And finally, a project based on human solidarity:

The Consortium Inter Universitaire pour la Refondation du Système d'Éducation Haïtien (the Interuniversity Consortium for the Reconstruction of Haiti’s Education System) is a group of 18 Quebec, Canadian and Haitian universities working together to develop the Haitian education system following the earthquake of 2010.

All these projects are founded on collaboration, originate from the base and define growing interconnected networks.

To conclude, here are a few words regarding university policy.

A robust collaborative network is to the advantage of all social actors benefitting from the presence and activity of a university, whether they are governments, businesses or community organizations.

The proposed vision here is of a Quebec university network operating in a collaborative fashion, the best means for Québec society to be part of the democratic and innovative globalization of the 21st century.

What we need in Quebec is a policy that clearly builds on the internal educational and scientific dynamics of its universities and not on the often temporary external factors that define the university’s market:  a made-in-Quebec policy that strengthens our university system so that it can excel internationally while being open to the world thus benefitting from the collective strength of institutions working together.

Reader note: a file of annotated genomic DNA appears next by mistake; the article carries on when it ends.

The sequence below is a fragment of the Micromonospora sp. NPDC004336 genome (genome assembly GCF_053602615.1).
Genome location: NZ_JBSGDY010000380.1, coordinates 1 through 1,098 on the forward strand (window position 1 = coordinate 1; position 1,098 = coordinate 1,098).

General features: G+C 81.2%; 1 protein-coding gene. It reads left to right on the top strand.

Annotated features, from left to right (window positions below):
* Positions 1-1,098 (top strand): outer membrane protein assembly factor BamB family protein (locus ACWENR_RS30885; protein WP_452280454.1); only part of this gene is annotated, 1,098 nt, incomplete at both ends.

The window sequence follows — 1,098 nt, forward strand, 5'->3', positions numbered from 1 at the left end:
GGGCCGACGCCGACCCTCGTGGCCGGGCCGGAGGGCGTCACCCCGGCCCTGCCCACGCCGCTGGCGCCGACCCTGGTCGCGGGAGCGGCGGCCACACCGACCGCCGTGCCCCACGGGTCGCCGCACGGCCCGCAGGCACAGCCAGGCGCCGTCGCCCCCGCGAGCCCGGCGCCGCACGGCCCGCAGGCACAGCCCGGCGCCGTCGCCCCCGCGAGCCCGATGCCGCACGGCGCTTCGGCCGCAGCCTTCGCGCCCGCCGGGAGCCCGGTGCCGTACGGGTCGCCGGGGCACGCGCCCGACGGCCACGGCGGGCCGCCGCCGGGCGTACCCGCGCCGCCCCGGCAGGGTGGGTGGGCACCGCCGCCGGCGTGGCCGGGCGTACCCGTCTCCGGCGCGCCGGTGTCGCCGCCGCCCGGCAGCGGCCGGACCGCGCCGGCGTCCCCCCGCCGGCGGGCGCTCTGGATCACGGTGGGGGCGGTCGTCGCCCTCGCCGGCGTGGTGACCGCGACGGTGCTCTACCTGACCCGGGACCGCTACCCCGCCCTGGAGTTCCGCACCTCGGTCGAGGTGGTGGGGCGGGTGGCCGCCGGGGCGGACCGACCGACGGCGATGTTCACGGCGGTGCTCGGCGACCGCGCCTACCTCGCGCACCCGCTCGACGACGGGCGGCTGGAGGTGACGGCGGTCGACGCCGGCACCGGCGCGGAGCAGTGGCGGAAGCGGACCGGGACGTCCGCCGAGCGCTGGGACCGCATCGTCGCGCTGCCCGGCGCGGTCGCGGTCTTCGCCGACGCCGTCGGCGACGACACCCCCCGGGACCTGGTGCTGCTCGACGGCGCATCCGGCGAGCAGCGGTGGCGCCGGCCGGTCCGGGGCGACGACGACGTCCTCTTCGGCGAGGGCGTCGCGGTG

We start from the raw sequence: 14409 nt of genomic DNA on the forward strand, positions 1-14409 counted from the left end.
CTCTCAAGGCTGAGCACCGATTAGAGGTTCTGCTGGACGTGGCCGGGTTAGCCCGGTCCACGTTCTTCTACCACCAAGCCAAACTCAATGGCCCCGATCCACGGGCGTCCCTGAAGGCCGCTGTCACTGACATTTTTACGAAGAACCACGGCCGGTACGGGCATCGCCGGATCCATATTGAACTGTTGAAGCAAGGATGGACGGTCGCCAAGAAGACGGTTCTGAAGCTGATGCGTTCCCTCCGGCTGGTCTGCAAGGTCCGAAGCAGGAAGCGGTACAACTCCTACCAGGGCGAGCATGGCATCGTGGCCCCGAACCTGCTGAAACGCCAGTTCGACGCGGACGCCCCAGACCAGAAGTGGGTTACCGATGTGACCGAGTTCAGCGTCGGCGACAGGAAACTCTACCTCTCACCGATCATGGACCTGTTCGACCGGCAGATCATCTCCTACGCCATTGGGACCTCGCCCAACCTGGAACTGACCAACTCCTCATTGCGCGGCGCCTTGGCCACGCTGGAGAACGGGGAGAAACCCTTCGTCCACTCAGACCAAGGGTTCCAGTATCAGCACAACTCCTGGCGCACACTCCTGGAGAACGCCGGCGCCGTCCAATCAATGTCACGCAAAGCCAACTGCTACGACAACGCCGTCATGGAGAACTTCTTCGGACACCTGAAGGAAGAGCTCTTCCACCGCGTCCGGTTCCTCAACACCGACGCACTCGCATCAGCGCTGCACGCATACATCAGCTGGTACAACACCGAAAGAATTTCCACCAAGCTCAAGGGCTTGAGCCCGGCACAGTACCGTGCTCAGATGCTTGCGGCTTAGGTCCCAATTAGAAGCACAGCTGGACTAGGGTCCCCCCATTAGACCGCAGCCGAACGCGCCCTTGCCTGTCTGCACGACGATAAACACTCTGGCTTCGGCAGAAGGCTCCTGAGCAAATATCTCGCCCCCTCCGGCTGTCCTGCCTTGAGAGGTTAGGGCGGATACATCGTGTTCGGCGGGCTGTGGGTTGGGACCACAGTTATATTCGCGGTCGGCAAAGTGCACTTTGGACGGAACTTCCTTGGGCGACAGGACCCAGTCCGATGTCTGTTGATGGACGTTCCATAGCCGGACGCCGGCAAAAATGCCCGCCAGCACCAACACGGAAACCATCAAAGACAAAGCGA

Because research and education projects stem from the collaboration among researchers, we need policies that support institutions in the concerted development of their strengths.

Indeed, history shows that the most innovative and inventive actions would never have happened if teachers, students and citizens together did not ask themselves how to solve problems related to the creation, the application or dissemination of knowledge. The same can be said for institutions that can better support their members if they are involved in a collaborative network.

Being open to collaboration still presents some risks because it involves working in a network and trusting partners. However, wherever there are risks, there are also opportunities. But by working in collaboration, we all share the risks and benefit from increased opportunities.

At a moment when Quebec is concerned about the future of its universities and their funding, I invite us all to work together to create a first-class Quebec University network by promoting collaboration through policy and financial resources.

For more information (in French)